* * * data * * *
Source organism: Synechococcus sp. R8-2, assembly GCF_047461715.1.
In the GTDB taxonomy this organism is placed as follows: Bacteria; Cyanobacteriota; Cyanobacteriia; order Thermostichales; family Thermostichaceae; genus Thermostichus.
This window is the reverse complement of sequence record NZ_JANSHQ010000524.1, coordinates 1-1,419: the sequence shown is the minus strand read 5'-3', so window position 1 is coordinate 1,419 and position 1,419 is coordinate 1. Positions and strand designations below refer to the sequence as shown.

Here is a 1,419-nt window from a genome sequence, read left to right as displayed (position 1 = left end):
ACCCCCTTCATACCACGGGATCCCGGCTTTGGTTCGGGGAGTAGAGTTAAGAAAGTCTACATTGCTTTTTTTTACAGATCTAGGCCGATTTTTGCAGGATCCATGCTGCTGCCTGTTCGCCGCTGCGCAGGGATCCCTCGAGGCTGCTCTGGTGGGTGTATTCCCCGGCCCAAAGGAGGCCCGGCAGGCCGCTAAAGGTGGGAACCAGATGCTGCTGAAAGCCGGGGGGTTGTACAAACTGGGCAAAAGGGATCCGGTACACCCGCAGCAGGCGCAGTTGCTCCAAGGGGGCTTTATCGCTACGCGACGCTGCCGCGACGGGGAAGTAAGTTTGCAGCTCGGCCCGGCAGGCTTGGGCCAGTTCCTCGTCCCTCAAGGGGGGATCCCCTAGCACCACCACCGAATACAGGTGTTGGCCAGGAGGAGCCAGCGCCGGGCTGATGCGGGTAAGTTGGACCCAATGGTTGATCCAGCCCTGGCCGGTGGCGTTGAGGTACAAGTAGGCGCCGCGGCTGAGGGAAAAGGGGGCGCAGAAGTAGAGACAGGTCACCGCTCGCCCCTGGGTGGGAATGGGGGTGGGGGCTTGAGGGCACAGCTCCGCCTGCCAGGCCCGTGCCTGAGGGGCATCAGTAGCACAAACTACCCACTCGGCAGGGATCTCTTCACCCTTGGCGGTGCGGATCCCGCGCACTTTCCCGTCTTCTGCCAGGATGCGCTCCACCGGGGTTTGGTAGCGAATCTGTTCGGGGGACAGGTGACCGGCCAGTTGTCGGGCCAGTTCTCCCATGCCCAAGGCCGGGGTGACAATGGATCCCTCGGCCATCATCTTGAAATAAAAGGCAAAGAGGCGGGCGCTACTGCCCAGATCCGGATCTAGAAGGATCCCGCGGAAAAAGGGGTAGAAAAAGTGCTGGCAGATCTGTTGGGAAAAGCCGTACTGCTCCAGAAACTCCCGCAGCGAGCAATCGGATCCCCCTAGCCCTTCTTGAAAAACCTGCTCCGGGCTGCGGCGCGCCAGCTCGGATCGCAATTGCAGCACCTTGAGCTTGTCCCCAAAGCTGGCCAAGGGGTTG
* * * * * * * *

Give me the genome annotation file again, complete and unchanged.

Source organism: Synechococcus sp. R8-2, assembly GCF_047461715.1.
In the GTDB taxonomy this organism is placed as follows: Bacteria; Cyanobacteriota; Cyanobacteriia; order Thermostichales; family Thermostichaceae; genus Thermostichus.
This window is the reverse complement of sequence record NZ_JANSHQ010000524.1, coordinates 1-1,419: the sequence shown is the minus strand read 5'-3', so window position 1 is coordinate 1,419 and position 1,419 is coordinate 1. Positions and strand designations below refer to the sequence as shown.

Here is a 1,419-nt window from a genome sequence, read left to right as displayed (position 1 = left end):
ACCCCCTTCATACCACGGGATCCCGGCTTTGGTTCGGGGAGTAGAGTTAAGAAAGTCTACATTGCTTTTTTTTACAGATCTAGGCCGATTTTTGCAGGATCCATGCTGCTGCCTGTTCGCCGCTGCGCAGGGATCCCTCGAGGCTGCTCTGGTGGGTGTATTCCCCGGCCCAAAGGAGGCCCGGCAGGCCGCTAAAGGTGGGAACCAGATGCTGCTGAAAGCCGGGGGGTTGTACAAACTGGGCAAAAGGGATCCGGTACACCCGCAGCAGGCGCAGTTGCTCCAAGGGGGCTTTATCGCTACGCGACGCTGCCGCGACGGGGAAGTAAGTTTGCAGCTCGGCCCGGCAGGCTTGGGCCAGTTCCTCGTCCCTCAAGGGGGGATCCCCTAGCACCACCACCGAATACAGGTGTTGGCCAGGAGGAGCCAGCGCCGGGCTGATGCGGGTAAGTTGGACCCAATGGTTGATCCAGCCCTGGCCGGTGGCGTTGAGGTACAAGTAGGCGCCGCGGCTGAGGGAAAAGGGGGCGCAGAAGTAGAGACAGGTCACCGCTCGCCCCTGGGTGGGAATGGGGGTGGGGGCTTGAGGGCACAGCTCCGCCTGCCAGGCCCGTGCCTGAGGGGCATCAGTAGCACAAACTACCCACTCGGCAGGGATCTCTTCACCCTTGGCGGTGCGGATCCCGCGCACTTTCCCGTCTTCTGCCAGGATGCGCTCCACCGGGGTTTGGTAGCGAATCTGTTCGGGGGACAGGTGACCGGCCAGTTGTCGGGCCAGTTCTCCCATGCCCAAGGCCGGGGTGACAATGGATCCCTCGGCCATCATCTTGAAATAAAAGGCAAAGAGGCGGGCGCTACTGCCCAGATCCGGATCTAGAAGGATCCCGCGGAAAAAGGGGTAGAAAAAGTGCTGGCAGATCTGTTGGGAAAAGCCGTACTGCTCCAGAAACTCCCGCAGCGAGCAATCGGATCCCCCTAGCCCTTCTTGAAAAACCTGCTCCGGGCTGCGGCGCGCCAGCTCGGATCGCAATTGCAGCACCTTGAGCTTGTCCCCAAAGCTGGCCAAGGGGTTG